ISPs agree to graduated warnings for pirates

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ISPs agree to graduated warnings for pirates

Draft copyright infringement code published.

Australian internet service providers have agreed to implement a graduated warning scheme for users engaged in online copyright infringement, as part of a draft industry code issued today.

The Communications Alliance, the ISP representative body, today unveiled the draft code in order to meet the Government's April deadline for an agreed industry plan for self-regulation.

The federal government late last year warned ISPs and rights holders that it would enforce its own code for tackling online copyright infringement if the industry could not agree on one.

The ISP body published a draft version of the code today [pdf]. It will apply only to fixed-line connections, and will see a series of escalated warnings issued to those suspected of downloading content such as films and TV shows without paying.

But the ISPs and rights holders are yet reach agreement on who will fund the scheme - the main reason similar talks broke down in 2012 - as well as how many notices will be sent during the first 18 months of the code's operation.

Comms Alliance CEO John Stanton admitted it had been "very difficult in the past" to reach agreement on a notice scheme, but said both sides had brought a "co-operative spirit and energy" to this latest effort.

"Much work remains, but publication of a draft code is an important milestone toward greater protection for the legitimate rights of the creative industries," he said in a statement.

A copyright information panel (CIP) would be created to oversee the scheme, the Comms Alliance said.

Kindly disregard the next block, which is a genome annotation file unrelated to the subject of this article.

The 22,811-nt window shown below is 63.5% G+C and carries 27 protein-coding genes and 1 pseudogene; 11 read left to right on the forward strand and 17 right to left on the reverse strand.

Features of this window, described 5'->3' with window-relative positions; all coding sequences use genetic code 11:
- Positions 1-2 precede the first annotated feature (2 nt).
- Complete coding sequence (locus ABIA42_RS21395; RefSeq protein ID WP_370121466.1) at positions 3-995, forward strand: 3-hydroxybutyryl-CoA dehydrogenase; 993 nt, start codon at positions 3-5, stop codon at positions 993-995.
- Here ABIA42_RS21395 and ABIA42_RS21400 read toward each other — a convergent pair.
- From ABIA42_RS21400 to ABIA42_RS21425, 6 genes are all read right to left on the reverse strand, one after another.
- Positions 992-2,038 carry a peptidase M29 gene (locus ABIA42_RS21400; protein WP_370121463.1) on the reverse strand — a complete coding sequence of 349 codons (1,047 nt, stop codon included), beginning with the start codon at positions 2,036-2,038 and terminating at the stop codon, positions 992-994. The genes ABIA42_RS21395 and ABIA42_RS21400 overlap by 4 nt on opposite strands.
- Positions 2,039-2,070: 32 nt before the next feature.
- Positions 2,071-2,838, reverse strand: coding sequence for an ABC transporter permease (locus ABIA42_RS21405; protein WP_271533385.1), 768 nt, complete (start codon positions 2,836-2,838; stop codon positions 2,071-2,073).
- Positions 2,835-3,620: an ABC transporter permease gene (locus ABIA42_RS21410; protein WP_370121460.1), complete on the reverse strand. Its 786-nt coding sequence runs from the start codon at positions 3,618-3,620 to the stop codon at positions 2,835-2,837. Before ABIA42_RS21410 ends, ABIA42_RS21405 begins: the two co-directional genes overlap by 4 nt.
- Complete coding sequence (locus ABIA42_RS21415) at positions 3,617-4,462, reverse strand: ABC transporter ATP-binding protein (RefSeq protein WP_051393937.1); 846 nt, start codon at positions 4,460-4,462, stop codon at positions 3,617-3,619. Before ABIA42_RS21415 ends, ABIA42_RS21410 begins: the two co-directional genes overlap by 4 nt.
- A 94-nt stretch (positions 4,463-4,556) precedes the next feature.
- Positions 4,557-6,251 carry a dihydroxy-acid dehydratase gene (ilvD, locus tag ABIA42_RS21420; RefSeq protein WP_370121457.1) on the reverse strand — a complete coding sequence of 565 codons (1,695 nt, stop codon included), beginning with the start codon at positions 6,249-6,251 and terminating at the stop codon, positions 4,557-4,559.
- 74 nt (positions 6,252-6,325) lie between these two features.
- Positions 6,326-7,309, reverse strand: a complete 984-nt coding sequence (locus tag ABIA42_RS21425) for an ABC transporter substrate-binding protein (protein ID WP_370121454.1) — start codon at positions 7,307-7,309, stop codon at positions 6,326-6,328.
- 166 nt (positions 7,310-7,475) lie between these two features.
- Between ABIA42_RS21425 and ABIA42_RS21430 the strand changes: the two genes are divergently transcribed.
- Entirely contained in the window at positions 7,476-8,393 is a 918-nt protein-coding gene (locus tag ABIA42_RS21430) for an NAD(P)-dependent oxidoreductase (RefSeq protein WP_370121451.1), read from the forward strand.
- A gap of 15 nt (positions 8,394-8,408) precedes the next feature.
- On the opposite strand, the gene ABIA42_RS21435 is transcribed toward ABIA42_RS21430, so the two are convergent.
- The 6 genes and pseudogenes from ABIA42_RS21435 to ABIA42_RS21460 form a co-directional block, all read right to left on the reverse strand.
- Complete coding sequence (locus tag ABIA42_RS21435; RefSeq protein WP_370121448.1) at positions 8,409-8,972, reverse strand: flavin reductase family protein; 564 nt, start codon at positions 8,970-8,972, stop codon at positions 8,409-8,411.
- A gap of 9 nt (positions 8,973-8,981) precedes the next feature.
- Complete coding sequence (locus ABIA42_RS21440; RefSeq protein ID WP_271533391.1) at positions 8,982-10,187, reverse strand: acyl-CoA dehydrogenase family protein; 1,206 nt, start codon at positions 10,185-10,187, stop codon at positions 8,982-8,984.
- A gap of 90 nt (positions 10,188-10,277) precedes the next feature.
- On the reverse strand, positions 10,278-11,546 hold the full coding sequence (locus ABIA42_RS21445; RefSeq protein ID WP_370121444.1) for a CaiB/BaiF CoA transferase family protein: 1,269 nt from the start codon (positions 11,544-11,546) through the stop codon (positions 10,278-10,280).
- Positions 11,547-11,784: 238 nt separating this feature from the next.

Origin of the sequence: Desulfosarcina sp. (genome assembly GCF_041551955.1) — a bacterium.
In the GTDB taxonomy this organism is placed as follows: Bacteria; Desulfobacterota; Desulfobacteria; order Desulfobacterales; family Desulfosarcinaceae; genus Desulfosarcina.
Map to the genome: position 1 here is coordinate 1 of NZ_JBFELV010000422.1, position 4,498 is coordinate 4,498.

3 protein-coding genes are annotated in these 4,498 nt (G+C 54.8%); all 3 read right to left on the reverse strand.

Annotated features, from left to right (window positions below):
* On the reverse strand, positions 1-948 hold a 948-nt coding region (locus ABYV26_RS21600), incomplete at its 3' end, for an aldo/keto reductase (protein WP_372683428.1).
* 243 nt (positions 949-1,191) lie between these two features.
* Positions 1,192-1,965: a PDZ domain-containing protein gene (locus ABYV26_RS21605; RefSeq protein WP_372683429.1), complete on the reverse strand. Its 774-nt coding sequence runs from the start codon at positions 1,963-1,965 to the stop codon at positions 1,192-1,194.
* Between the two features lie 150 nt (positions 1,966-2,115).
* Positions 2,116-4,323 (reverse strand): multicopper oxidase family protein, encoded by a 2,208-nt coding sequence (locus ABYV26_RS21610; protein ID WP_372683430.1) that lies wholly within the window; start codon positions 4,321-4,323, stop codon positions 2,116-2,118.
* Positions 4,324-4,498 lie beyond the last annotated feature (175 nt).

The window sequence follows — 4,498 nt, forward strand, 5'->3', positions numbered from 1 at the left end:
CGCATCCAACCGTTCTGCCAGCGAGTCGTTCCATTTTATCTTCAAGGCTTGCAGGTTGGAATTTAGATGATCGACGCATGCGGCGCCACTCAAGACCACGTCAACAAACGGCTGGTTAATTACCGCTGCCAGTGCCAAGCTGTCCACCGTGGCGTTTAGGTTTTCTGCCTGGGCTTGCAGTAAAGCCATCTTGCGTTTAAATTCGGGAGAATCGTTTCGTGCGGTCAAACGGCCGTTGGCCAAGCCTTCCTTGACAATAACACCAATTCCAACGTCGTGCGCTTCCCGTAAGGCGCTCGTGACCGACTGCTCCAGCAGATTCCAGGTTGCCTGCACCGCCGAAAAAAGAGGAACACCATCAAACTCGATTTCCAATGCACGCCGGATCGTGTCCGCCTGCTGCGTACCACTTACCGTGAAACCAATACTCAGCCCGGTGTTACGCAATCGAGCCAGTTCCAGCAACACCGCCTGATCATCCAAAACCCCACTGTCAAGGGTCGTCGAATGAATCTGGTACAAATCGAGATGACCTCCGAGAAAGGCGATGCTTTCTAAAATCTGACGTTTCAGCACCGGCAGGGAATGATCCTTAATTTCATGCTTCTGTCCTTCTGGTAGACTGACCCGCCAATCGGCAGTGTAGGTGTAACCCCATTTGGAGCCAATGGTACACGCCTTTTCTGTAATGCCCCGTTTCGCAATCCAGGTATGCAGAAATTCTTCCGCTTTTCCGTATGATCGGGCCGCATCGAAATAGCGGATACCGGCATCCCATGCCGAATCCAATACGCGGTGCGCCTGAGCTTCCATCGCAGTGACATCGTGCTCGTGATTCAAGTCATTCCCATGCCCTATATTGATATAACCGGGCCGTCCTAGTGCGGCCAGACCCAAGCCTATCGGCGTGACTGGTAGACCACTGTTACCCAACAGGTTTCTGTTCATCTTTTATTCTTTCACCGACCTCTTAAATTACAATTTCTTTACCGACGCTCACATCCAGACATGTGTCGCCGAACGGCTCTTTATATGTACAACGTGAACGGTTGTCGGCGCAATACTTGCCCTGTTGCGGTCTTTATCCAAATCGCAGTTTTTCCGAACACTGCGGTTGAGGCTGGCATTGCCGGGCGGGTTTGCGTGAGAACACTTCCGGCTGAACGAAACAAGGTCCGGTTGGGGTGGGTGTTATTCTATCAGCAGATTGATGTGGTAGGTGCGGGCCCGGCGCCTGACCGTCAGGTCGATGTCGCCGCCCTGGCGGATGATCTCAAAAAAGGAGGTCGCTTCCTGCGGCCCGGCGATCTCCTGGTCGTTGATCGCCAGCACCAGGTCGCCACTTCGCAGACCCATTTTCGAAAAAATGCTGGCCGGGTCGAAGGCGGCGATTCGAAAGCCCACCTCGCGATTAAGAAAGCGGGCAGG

It said the scheme had a "strong emphasis" on public education rather than explicit sanctions against internet users, but admitted the scheme did allow rights holders a "facilitated preliminary discovery" process to take legal action against persistent infringers.

After a final notice, rights holders will be provided with "assistance" to sue infringers, the code states.

The issue of preliminary discovery is currently being debated in the federal court between ISP iiNet and the owner of the film Dallas Buyers Club, which is pushing iiNet to hand over customer details so it can contact alleged copyright infringers.

iiNet is resisting as it claims the company will send threatening letters to the ISP's users demanding payment, an approach Dallas Buyers Club LLC has taken in the US.

The Communications Alliance said its scheme contained "strong safeguards" against threats to privacy for internet users. 

The scheme will allow an account holder who receives three infringement notices within a year to have the validity of the allegations independently reviewed, the Comms Alliance said.

Rights holders including Foxtel, News Corp, Village Roadshow, and the Australian Recording Industry Association, among others, were involved in the consultation process.

The proposed scheme is open for public comment until March 22. The effectiveness of the code would be independently evaluated 18 months after commencement on September 1, the Comms Alliance said.

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